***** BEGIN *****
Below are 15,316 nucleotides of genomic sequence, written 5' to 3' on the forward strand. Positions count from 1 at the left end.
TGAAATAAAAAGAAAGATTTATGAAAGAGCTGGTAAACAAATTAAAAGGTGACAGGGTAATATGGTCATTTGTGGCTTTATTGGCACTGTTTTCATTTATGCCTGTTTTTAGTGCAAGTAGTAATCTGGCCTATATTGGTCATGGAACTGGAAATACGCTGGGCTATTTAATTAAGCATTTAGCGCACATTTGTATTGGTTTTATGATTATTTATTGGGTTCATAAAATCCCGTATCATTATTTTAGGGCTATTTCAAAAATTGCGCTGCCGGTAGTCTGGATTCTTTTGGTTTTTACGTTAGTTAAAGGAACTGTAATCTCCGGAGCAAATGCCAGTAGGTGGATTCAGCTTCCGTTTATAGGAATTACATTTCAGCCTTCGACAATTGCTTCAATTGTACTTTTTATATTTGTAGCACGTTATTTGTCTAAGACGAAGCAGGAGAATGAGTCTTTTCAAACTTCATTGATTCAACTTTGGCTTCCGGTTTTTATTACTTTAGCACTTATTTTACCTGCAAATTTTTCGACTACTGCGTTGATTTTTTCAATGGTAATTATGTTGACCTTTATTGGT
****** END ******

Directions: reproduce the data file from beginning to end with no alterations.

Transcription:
Below are 15,316 nucleotides of genomic sequence, written 5' to 3' on the forward strand. Positions count from 1 at the left end.
TGAAATAAAAAGAAAGATTTATGAAAGAGCTGGTAAACAAATTAAAAGGTGACAGGGTAATATGGTCATTTGTGGCTTTATTGGCACTGTTTTCATTTATGCCTGTTTTTAGTGCAAGTAGTAATCTGGCCTATATTGGTCATGGAACTGGAAATACGCTGGGCTATTTAATTAAGCATTTAGCGCACATTTGTATTGGTTTTATGATTATTTATTGGGTTCATAAAATCCCGTATCATTATTTTAGGGCTATTTCAAAAATTGCGCTGCCGGTAGTCTGGATTCTTTTGGTTTTTACGTTAGTTAAAGGAACTGTAATCTCCGGAGCAAATGCCAGTAGGTGGATTCAGCTTCCGTTTATAGGAATTACATTTCAGCCTTCGACAATTGCTTCAATTGTACTTTTTATATTTGTAGCACGTTATTTGTCTAAGACGAAGCAGGAGAATGAGTCTTTTCAAACTTCATTGATTCAACTTTGGCTTCCGGTTTTTATTACTTTAGCACTTATTTTACCTGCAAATTTTTCGACTACTGCGTTGATTTTTTCAATGGTAATTATGTTGACCTTTATTGGT